Benny watched her brood closely, happy they were behind she and Mike on the plan.  It was important that they all believe in this together.  This was the first thing she and Mike had cared as much about in a long time.  She’d forgotten the feel of being close.  The farm dream was going to save them.

It was hard to be in a marriage that was slipping loose from its tethers, harder still in a house with children.  There were nights when they cursed at one another in the kitchen, muzzling their rage into sharp whispers as not to wake the kids.  Falling asleep exhausted, holding each other, she’d woken with more headaches than she could count.  Yet the children still needed to be fought out of bed, coerced into their clothes, watched from the window until they disappeared into the black mouth of the school bus.  Then and only then could she settle enough to explore her feelings.  Usually by then she just wanted to be with Mike, to feel out where they stood, to see if he really had forgiven her the things she said in anger.  He was a good guy, a steady father.  She often felt like he deserved better than her, except when they were fighting – then he needed to be reminded of just how lucky he was to have her.

They had been working on it more this year, trying to make it better, since they found the oldest standing in the kitchen doorway late one night, her eyes saucer wide, spilling tears at the things she’d heard them say.   Some instinct in motherhood was much stronger than whatever vanity had spurred their argument.  In an instant, her anger at Mike had vanished and her only thought was to remove the white mask of horror from the girl’s face.

Benny stole a glance at her now.  A freckled strawberry girl about to become a woman, her Julie was by nature quiet and pale.  She fought herself not to project judgment in the girl’s silence.  Even before she had discovered the ugly underside of their marriage, Julie had been this internal.  She was at times ethereal.  Benny reached a hand out over the gingham blanket and smoothed the girl’s long auburn hair.  A pair of soft grey eyes looked up into hers, sparkling in the sunlight.

Gently, Benny admonished her, “Stop chewing your hair. It’s filled with germs.”

The girl shrugged and looked away.  Shortly after, they started to gather up the wrappers and bottles.  Mike suggested they walk the property line together, but Julie said she had a headache and wanted to stay in the car and read.  Clamping her mouth closed, Benny turned away, folding up the blanket.  Mike gave her arm a squeeze.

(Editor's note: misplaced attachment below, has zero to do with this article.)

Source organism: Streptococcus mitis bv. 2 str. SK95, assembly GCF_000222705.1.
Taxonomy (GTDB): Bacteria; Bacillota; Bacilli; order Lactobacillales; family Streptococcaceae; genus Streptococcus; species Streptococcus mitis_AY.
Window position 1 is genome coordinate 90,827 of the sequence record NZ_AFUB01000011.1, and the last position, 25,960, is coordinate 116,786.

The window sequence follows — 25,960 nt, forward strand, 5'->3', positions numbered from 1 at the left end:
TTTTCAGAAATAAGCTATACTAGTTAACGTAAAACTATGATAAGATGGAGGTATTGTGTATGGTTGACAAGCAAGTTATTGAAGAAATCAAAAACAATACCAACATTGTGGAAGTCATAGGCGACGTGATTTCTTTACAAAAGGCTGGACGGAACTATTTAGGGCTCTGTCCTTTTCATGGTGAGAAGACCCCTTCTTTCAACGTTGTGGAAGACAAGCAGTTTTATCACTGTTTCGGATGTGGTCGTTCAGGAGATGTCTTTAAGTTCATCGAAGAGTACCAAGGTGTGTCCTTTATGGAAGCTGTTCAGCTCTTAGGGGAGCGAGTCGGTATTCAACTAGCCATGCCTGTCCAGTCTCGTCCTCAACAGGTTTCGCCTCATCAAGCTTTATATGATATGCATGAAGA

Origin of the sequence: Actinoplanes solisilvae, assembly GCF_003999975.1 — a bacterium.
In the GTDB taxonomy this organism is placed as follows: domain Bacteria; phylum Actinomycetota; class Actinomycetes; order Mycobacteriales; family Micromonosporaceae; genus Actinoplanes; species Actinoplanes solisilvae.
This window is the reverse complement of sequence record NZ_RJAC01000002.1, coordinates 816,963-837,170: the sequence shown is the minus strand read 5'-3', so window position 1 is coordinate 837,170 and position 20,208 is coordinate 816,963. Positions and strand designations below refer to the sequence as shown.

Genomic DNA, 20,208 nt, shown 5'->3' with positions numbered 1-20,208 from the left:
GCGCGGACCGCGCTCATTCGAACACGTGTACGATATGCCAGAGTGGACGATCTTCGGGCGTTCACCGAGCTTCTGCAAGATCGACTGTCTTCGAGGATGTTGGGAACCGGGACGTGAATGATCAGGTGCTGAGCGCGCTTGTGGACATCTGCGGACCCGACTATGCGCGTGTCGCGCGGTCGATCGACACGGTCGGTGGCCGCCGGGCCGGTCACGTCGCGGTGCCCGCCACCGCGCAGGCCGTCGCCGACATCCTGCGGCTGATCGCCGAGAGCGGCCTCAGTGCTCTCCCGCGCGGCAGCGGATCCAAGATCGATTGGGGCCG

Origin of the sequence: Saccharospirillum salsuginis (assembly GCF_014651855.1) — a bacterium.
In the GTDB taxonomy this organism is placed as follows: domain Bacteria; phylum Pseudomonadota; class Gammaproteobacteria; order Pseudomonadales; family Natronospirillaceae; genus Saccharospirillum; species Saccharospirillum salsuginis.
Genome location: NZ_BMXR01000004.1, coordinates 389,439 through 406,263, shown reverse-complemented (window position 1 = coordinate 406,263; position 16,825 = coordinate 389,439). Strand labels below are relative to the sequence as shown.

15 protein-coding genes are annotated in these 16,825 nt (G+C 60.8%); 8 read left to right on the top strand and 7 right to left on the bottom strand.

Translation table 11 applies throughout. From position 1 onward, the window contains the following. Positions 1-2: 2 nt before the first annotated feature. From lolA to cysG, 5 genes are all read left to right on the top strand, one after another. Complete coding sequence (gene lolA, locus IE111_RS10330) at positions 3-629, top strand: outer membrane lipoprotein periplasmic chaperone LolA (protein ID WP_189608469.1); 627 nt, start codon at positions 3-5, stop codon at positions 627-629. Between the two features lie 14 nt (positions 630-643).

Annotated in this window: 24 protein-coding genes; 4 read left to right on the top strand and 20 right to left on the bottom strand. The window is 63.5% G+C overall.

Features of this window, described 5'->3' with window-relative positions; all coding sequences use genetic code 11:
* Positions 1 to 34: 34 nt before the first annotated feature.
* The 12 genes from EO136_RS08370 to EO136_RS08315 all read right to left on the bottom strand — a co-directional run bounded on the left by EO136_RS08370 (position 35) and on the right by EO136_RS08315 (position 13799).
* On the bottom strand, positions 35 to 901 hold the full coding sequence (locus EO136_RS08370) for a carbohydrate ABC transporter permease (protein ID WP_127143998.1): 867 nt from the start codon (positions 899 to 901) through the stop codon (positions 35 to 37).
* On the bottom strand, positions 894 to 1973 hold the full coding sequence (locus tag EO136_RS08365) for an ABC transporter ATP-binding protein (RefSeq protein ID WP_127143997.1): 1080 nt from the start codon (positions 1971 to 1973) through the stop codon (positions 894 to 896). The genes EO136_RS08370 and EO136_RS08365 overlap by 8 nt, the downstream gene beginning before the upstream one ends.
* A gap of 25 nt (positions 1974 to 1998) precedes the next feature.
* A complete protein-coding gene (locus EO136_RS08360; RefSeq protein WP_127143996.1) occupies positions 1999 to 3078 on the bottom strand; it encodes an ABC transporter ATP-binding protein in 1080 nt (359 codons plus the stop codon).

“She’s fine.”

The little ones were quick as lightning along the hills and through the forest of the property.  Benny and Mike had trouble keeping up with them.  They came to the creek and he helped each of them over before crossing himself, careful on the stones, arms out to keep his balance.

When they got back to the car, Julie was sitting on the hood, Indian style, chewing a strand of hair and reading a romance novel.  Mike was laughing as they approached, as Benny tried to answer the little boy’s string of questions.

“Of course Marmalade won’t drown in the brook.”

“What’s that?”

“The brook is another word for creek.”

“Why’d you call it that?”

Mike said, “Someone will gets tickles if he doesn’t button up.”

They climbed in the station wagon and Mike turned it around slowly, heedful of getting the tires mired in the soft Spring earth.  On the county road, they came to a bend from which he and Benny had long ago noticed one could see the land.  He stopped the car and pointed out the view to the kids.

“The house will be at the top of that hill.”

Benny felt her breath catch.  Every wish to make things work out, to erase the sour moments of the past – it was all possible on this farm.  The kids peered out the dusty side windows with their lips a little parted, eyes wide and bright.  It seemed they caught the dream, too.  She folded her hands in her lap and there they stayed all the way home, shaped in a silent prayer.